Patent infections with Fasciola hepatica and paramphistomes (Calicophoron daubneyi) in dairy cows and association of fasciolosis with individual milk production and fertility parameters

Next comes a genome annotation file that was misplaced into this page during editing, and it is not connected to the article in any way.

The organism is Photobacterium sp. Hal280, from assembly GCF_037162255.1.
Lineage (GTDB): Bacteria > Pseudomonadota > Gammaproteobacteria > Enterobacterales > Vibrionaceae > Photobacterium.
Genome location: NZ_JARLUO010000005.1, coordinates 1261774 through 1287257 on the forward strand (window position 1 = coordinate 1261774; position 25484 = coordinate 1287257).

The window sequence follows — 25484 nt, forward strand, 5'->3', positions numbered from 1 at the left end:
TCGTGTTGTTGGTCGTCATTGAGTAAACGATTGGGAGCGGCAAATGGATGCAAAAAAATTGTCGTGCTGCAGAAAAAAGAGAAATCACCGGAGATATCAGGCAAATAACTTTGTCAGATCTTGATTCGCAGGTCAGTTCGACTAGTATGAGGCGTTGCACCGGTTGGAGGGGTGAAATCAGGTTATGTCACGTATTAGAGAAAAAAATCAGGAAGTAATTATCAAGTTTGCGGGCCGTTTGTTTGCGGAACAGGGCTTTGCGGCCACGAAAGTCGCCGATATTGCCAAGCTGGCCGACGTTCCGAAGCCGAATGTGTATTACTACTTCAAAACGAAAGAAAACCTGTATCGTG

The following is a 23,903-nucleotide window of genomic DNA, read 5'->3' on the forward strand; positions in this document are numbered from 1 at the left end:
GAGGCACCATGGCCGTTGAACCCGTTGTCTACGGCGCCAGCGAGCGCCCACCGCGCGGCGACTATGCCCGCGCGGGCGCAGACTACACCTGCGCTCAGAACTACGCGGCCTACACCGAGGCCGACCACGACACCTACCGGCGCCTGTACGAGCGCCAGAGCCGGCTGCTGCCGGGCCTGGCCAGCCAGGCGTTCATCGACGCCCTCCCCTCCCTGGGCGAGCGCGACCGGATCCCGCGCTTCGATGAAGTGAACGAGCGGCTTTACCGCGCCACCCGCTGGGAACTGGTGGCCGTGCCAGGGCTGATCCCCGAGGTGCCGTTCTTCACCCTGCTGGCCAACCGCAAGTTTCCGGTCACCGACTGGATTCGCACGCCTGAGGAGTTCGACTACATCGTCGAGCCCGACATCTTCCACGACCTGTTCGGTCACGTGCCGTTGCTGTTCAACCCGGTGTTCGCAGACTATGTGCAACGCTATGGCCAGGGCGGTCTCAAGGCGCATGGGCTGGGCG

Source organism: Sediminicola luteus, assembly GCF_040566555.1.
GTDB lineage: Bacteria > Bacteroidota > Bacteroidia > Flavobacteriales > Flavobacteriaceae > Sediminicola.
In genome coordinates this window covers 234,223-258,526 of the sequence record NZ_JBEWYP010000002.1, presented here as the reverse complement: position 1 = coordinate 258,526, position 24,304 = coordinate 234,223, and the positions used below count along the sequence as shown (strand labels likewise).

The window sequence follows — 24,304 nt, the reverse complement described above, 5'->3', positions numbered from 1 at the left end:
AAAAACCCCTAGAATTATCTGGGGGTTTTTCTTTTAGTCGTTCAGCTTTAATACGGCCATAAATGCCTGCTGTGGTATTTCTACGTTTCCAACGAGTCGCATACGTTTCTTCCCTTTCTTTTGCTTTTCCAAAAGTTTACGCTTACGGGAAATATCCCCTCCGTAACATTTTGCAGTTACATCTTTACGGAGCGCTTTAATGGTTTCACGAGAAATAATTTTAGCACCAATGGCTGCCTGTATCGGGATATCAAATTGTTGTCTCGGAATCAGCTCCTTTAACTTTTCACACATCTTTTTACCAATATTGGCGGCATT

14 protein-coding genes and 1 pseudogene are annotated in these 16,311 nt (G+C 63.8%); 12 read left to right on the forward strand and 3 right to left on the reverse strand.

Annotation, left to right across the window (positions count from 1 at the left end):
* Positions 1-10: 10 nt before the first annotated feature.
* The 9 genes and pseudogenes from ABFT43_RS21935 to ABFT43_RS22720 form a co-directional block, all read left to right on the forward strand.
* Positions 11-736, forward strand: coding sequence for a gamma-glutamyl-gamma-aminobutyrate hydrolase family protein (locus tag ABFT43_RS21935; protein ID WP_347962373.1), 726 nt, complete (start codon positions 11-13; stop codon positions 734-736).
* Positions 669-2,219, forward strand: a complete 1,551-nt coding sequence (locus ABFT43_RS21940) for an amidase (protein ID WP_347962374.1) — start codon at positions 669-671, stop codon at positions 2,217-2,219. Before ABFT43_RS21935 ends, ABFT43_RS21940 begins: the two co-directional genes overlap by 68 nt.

Infections with the liver fluke Fasciola hepatica may result in considerable economic losses in the dairy livestock industry worldwide. Infections have been associated with detrimental impacts on milk production and milk quality as well as reduced fertility. However, most related data rely on examinations on herd level and the rather few studies on individual cow level are based solely on antibodies as measure for F. hepatica infections. This entails the risk of including false-positives as anti-F. hepatica antibodies persist for months even if the infection is cleared. Therefore, the presented study aimed to overcome this issue by assessing the association between F. hepatica infections measured via faecal egg counts (FEC) and milk production as well as fertility parameters in individual dairy cows. In total, 2006 faecal samples from 1166 Black and White dairy cows from 17 small and medium-sized German grassland farms were examined in July and September 2015. The relationship between patent F. hepatica infections and the milk production parameters milk yield, milk protein content, milk fat content and somatic cell score (SCS) was assessed in a linear mixed model using test-day records of individual cows. Patent F. hepatica infections were found on 35.3% (7/17) of farms with an individual cow prevalence of 10.1% (97/963) in July and 9.1% (95/1036) in September. Patent rumen fluke infections were detected on 17.6% (3/17) farms with an individual cow prevalence of 0.4% (4/963) in July and 0.7% (9/1036) in September. No significant association was found between F. hepatica infection status and either SCS as an indicator of udder health or milk production parameters, despite 0.06 and 0.10% lower values for milk protein and fat content in patently infected cows. Linear mixed models and generalized linear mixed models were established to estimate the impact of fasciolosis on the fertility parameters calving to first service (CTFS), calving interval (CI), success in first insemination (SFI) and 56-day nonreturn rate (NRR56). A significantly higher average CTFS of 4.69 days was detected in F. hepatica infected cows (P = 0.025), but no significant relationship was found for the other fertility parameters.